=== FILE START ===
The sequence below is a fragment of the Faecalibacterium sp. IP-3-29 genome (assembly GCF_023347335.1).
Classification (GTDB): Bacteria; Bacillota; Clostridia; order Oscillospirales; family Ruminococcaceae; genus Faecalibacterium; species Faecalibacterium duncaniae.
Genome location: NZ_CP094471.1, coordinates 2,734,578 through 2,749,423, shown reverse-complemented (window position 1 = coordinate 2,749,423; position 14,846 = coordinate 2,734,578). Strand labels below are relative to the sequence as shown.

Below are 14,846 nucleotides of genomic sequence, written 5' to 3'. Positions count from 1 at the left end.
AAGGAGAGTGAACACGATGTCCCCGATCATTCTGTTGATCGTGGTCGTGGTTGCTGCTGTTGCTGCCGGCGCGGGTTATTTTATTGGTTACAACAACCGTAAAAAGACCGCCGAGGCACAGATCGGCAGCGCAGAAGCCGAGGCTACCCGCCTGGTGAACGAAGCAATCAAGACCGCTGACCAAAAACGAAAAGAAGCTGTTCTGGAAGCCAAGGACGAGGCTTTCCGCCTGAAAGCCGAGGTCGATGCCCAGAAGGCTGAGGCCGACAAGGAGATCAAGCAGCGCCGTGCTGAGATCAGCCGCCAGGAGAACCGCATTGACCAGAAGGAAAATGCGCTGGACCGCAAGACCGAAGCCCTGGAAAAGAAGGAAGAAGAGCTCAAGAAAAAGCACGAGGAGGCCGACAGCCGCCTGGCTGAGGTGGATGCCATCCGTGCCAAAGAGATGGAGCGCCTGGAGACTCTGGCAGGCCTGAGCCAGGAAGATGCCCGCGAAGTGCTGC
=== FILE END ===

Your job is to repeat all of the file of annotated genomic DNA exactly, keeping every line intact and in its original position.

The sequence below is a fragment of the Faecalibacterium sp. IP-3-29 genome (assembly GCF_023347335.1).
Classification (GTDB): Bacteria; Bacillota; Clostridia; order Oscillospirales; family Ruminococcaceae; genus Faecalibacterium; species Faecalibacterium duncaniae.
Genome location: NZ_CP094471.1, coordinates 2,734,578 through 2,749,423, shown reverse-complemented (window position 1 = coordinate 2,749,423; position 14,846 = coordinate 2,734,578). Strand labels below are relative to the sequence as shown.

Below are 14,846 nucleotides of genomic sequence, written 5' to 3'. Positions count from 1 at the left end.
AAGGAGAGTGAACACGATGTCCCCGATCATTCTGTTGATCGTGGTCGTGGTTGCTGCTGTTGCTGCCGGCGCGGGTTATTTTATTGGTTACAACAACCGTAAAAAGACCGCCGAGGCACAGATCGGCAGCGCAGAAGCCGAGGCTACCCGCCTGGTGAACGAAGCAATCAAGACCGCTGACCAAAAACGAAAAGAAGCTGTTCTGGAAGCCAAGGACGAGGCTTTCCGCCTGAAAGCCGAGGTCGATGCCCAGAAGGCTGAGGCCGACAAGGAGATCAAGCAGCGCCGTGCTGAGATCAGCCGCCAGGAGAACCGCATTGACCAGAAGGAAAATGCGCTGGACCGCAAGACCGAAGCCCTGGAAAAGAAGGAAGAAGAGCTCAAGAAAAAGCACGAGGAGGCCGACAGCCGCCTGGCTGAGGTGGATGCCATCCGTGCCAAAGAGATGGAGCGCCTGGAGACTCTGGCAGGCCTGAGCCAGGAAGATGCCCGCGAAGTGCTGC